No one ever said that managing employees was an easy job. While most managers enjoy leading and developing their staff’s skills, dealing with unhappy employees can be challenging. At times it can be consuming, awkward, uncomfortable or confrontational. Unhappy employees can take up a manager’s time — time that could be spent encouraging top performers to keep up the good work. These are all reasons why many times unhappy employees and their behaviors are never addressed.
However, no matter how skilled you are at managing people, there will be instances where you will have to deal with an unhappy employee. Whether this is employees’ frustration, dissatisfaction, or anger, a disgruntled employee can spill over his negativity and affect the morale and productivity of the co-workers at the workplace.
Signs of unsatisfied employee:
- Lack of motivation, excitement, or passion
- Showing up late, taking long lunches
- Not participating in meetings, insubordination
- Talks about the company/ management in a negative way
- Dresses up and leaves the office (possibly going on interviews)
- Other people in the office are frustrated with the employee
Here are a few ways you can work with unhappy employees to avert any unpleasant repercussions:
1.) Understand the root of unhappiness
There are many reasons why employees can be unhappy. It might be a low performance at work, a pressure at the home front, bullying by co-workers or seniors, or it could even be lack of direction and motivation from the founder, that is, you. Do not assume that you know what the problem is. Make an effort to find it out. Call the employee in for a meeting, show them you are concerned and listen to them while they speak about the issue. If the problem lies within the organization and is a genuine concern, gather all the information that will help you find the right solution. The idea here is to determine what is affecting the employee and also to give them a chance to make themselves heard.
2.) Act on it,
As soon as you get to know about the problem, address it instantly. Ensure that you do not allow the issue to fester. Nipping the problem in the bud will not only help you, but it will also prevent the unhappy employee from assuming that you don’t care. Timely and appropriate resolution of an issue today will save you a lot of trouble later.
3.) Don’t Assume, Assess
Assuming the problem beforehand instead of assessing the situation is a mistake even the seasoned professionals commit. If an issue is reported by a disgruntled employee, don’t act reactively, instead take your time and garner all the information you can to make the decision. Find out what is the root cause of their unhappiness or ensure that you are sensitive to any lifestyle or personal reasons affecting your employee’s behavior. Look at it as an opportunity to positively influence the employee’s thinking about the company.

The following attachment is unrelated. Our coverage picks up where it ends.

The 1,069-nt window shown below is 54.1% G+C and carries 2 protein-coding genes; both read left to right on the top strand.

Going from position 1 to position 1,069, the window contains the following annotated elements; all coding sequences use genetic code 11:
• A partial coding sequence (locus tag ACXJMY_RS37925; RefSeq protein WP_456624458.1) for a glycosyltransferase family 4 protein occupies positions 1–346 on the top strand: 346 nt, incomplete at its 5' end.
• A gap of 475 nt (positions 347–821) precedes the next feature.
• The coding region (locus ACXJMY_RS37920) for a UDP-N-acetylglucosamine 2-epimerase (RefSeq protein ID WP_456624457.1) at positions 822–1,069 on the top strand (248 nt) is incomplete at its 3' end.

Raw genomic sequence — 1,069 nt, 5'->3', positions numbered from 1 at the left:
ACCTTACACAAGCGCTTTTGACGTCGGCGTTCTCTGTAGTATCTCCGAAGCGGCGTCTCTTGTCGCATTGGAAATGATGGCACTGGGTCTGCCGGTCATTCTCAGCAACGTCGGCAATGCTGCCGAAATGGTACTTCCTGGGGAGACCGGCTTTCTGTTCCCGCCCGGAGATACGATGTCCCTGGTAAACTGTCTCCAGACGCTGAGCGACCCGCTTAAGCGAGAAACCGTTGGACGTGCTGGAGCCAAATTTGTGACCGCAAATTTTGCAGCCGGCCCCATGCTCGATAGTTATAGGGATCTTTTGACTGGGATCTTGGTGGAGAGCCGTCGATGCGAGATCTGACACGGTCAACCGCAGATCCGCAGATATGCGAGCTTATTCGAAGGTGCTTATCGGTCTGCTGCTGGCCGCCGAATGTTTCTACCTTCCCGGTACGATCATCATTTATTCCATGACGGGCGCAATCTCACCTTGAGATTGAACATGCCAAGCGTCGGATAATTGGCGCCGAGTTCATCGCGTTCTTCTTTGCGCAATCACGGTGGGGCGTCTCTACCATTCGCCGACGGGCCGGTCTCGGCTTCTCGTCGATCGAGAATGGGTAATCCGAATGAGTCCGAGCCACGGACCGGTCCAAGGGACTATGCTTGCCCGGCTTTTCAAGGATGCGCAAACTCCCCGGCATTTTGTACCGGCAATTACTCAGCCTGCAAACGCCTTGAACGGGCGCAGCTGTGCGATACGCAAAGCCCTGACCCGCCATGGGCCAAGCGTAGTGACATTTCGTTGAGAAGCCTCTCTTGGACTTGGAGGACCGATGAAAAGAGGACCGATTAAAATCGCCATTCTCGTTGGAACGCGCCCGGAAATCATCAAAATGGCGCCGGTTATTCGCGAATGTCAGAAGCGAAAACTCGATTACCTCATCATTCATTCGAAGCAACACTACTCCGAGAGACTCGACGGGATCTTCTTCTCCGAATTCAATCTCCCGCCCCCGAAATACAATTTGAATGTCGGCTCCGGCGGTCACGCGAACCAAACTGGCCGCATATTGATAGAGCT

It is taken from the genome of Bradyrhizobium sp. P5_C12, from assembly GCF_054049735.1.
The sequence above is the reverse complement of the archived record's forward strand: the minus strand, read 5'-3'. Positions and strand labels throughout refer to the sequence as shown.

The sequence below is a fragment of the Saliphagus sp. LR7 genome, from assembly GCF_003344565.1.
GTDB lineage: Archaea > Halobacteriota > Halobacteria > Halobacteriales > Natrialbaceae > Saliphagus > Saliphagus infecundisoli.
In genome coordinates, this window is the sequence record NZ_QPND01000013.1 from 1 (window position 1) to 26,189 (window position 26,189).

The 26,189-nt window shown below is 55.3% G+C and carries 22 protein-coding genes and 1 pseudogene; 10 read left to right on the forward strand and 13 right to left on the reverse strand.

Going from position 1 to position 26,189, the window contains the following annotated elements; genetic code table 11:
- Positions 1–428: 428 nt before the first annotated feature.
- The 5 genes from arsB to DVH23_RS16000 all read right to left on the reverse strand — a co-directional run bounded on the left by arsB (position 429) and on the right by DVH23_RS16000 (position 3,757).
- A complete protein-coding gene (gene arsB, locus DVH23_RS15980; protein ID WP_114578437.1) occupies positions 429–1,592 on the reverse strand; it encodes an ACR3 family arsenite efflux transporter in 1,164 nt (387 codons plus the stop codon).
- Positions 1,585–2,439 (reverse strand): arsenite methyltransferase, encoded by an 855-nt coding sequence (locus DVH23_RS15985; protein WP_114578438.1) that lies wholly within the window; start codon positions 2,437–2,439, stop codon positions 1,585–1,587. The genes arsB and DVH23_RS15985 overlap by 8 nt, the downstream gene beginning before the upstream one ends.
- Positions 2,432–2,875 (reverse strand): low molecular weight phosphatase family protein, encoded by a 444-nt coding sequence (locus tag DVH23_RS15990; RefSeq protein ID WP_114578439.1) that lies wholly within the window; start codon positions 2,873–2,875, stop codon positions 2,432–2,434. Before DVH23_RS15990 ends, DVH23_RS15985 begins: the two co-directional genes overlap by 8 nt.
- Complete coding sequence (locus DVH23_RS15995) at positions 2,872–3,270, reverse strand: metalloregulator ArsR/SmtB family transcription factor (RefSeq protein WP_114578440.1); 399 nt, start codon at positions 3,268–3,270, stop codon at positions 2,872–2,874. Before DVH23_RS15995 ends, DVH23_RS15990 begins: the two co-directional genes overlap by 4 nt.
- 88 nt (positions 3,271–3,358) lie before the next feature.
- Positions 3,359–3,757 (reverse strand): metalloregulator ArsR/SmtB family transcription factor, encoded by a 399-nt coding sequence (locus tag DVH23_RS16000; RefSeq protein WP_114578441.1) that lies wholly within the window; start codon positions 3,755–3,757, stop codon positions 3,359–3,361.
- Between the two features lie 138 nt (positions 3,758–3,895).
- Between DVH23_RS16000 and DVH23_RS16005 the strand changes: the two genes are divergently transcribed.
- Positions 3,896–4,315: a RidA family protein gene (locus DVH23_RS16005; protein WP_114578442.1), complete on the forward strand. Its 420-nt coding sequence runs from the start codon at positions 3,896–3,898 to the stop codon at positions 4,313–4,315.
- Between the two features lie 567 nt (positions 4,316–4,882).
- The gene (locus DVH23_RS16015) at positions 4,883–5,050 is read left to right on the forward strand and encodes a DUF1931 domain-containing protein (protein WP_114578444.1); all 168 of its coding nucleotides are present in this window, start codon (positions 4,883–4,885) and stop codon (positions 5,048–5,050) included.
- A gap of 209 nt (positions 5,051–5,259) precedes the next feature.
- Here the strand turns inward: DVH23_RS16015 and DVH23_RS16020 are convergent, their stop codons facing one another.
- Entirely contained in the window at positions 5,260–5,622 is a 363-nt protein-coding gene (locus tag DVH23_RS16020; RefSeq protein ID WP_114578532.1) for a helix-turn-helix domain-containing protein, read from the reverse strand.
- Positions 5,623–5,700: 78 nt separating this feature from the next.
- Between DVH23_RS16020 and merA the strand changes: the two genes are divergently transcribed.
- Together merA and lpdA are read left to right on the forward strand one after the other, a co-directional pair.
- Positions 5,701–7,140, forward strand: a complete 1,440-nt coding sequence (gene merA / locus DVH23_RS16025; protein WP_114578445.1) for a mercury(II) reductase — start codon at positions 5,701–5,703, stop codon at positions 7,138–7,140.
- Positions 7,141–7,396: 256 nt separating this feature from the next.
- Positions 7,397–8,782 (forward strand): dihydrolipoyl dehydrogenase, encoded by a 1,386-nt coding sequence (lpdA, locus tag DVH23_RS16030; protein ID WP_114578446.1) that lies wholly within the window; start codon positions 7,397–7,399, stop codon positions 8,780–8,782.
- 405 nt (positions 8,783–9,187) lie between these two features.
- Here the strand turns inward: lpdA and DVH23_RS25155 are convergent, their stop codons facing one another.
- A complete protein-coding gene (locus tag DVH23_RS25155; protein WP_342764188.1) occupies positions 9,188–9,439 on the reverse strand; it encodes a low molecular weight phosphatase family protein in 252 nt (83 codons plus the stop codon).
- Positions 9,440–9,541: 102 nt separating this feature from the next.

4.) Document It
In the present world, even trivial reasons can become the foundation for lawsuits. So, it is best to follow-up every communication with an unhappy employee and document your interaction. Having various standardized human resources documents such as the issuance of performance improvement plan, disciplinary action form, warnings, and discussions regarding termination of employment etc. will be of immense help in the unfortunate scenario of the employee filing a lawsuit.
Confronting a disgruntled employee in the presence of other colleagues is not a wise option. It will give the employee an opportunity to voice their complaints in public or cause them unnecessary embarrassment. Using a private setting, such as meeting in a conference room will be the professional way to handle the situation and keep the matters to only the concerned parties. Besides, it will also save you from legal complications or affect the morale of other co-workers.
6.) Act Calmly!
It is important for leaders to maintain their temperament. They should be sensitive and remain professional and gentle during any private confrontation. Losing your temper and getting angry will only make the situation worse. So step out and clam yourself up before addressing the issue.
7.) Objective approach
Having an objective approach in the entire situation will help you to take better decisions. If your unhappy employee has created a brouhaha at the workplace and stalled the work with their issue, then they are being empowered. You need to handle them tactfully and display an objective and professional mindset.
A Happy employee increase productivity by 12 % whereas on another hand an unhappy employee will decrease productivity by 20%
“Understanding your employee’s perspective can go a long way towards increasing productivity and happiness.”